NEW YORK CITY — The NYPD will increase security at key LGBT community centers throughout the city in the wake of the deadly Orlando attack, the worst mass shooting in the nation's history, Mayor Bill de Blasio said Sunday.
Forty-nine people were killed and 53 others were injured when a gunman opened fire at the gay nightclub Pulse in Orlando, Fla., early Sunday morning. President Barack Obama called the attack an act of terrorism in an afternoon press conference.
While there were no specific terrorist threats facing the city, de Blasio said, NYPD and federal counter-terrorism officers will increase their presence at key sites in the city, including those of the gay community.
"You will see a lot of additional police presence on the streets of this city," he said Sunday afternoon after marching in the Puerto Rican Day Parade. "You’ll see additional police presence in some of the heavy-trafficked areas of our city today. You’ll see police presence in front of some key LGBT community institutions – protecting the people of this city."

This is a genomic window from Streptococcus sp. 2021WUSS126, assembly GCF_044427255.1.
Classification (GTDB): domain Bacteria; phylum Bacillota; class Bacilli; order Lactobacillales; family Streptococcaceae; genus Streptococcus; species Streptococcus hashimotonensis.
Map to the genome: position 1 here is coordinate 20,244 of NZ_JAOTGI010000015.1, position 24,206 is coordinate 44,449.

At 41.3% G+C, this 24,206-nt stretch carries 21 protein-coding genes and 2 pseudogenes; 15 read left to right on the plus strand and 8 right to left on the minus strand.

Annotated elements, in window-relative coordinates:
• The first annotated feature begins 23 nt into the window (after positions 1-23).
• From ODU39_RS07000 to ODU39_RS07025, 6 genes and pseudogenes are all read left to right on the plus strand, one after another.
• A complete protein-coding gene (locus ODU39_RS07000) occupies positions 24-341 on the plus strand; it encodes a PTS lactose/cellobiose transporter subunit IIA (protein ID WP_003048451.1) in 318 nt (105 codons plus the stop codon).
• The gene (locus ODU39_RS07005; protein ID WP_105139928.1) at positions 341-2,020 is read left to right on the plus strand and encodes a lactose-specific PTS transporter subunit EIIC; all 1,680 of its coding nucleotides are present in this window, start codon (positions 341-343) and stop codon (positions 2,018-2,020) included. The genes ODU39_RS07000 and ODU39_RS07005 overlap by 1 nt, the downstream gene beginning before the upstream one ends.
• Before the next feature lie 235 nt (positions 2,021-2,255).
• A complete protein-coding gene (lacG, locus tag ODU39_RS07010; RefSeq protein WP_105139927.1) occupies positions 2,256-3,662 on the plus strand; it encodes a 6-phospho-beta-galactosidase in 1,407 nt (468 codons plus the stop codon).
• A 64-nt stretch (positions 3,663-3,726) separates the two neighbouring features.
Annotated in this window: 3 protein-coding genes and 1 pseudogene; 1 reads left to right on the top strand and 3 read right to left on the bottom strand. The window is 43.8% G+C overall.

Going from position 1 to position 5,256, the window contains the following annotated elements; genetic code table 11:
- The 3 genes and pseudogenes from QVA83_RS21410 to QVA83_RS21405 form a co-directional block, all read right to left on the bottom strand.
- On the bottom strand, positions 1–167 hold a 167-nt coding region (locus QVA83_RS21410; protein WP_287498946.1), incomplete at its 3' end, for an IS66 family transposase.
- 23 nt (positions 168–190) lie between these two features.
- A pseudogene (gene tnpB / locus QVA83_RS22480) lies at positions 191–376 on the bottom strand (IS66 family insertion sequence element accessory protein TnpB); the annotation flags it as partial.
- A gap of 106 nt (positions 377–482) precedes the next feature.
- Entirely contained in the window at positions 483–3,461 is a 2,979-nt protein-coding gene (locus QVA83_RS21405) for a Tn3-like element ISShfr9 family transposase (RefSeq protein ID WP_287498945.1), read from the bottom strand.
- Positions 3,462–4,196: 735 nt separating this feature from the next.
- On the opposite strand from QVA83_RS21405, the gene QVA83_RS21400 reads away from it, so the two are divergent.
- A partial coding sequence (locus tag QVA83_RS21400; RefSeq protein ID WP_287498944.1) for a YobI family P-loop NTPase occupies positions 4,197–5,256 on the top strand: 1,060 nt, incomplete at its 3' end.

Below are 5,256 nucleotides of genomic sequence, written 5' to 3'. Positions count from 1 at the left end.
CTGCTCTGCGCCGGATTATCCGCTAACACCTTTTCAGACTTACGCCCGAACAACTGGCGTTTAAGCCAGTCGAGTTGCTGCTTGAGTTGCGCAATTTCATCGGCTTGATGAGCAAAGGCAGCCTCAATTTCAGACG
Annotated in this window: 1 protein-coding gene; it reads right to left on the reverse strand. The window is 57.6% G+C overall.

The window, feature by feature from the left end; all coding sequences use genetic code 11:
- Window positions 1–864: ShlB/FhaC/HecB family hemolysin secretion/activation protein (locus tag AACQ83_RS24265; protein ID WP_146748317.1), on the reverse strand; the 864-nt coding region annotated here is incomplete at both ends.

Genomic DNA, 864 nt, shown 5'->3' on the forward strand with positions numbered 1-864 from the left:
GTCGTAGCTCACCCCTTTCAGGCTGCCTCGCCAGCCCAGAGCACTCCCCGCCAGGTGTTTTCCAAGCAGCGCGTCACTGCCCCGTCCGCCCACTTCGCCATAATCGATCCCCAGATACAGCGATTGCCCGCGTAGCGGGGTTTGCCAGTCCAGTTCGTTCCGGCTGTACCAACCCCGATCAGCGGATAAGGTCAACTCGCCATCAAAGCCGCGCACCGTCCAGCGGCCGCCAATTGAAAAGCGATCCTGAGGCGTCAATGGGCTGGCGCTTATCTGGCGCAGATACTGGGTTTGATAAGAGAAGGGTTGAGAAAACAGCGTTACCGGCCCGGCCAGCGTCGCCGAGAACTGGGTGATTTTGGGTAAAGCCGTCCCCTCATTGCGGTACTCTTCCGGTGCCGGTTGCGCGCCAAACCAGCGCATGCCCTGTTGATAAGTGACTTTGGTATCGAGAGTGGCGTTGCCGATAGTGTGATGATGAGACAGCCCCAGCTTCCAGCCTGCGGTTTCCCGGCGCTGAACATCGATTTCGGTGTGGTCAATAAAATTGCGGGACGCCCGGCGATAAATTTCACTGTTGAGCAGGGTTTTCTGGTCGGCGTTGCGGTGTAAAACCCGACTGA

At least two vigils were planned for Sunday night to honor those killed in the attacks. One is in Jackson Heights and the other in Greenwich Village.
Pride Week begins in New York City on June 19.
Asked by reporters about security measures for that event, the mayor said attendees "will be very well protected. We’re the most prepared city of any city in the country to prevent terrorism and have been doing it non-stop for 15 years."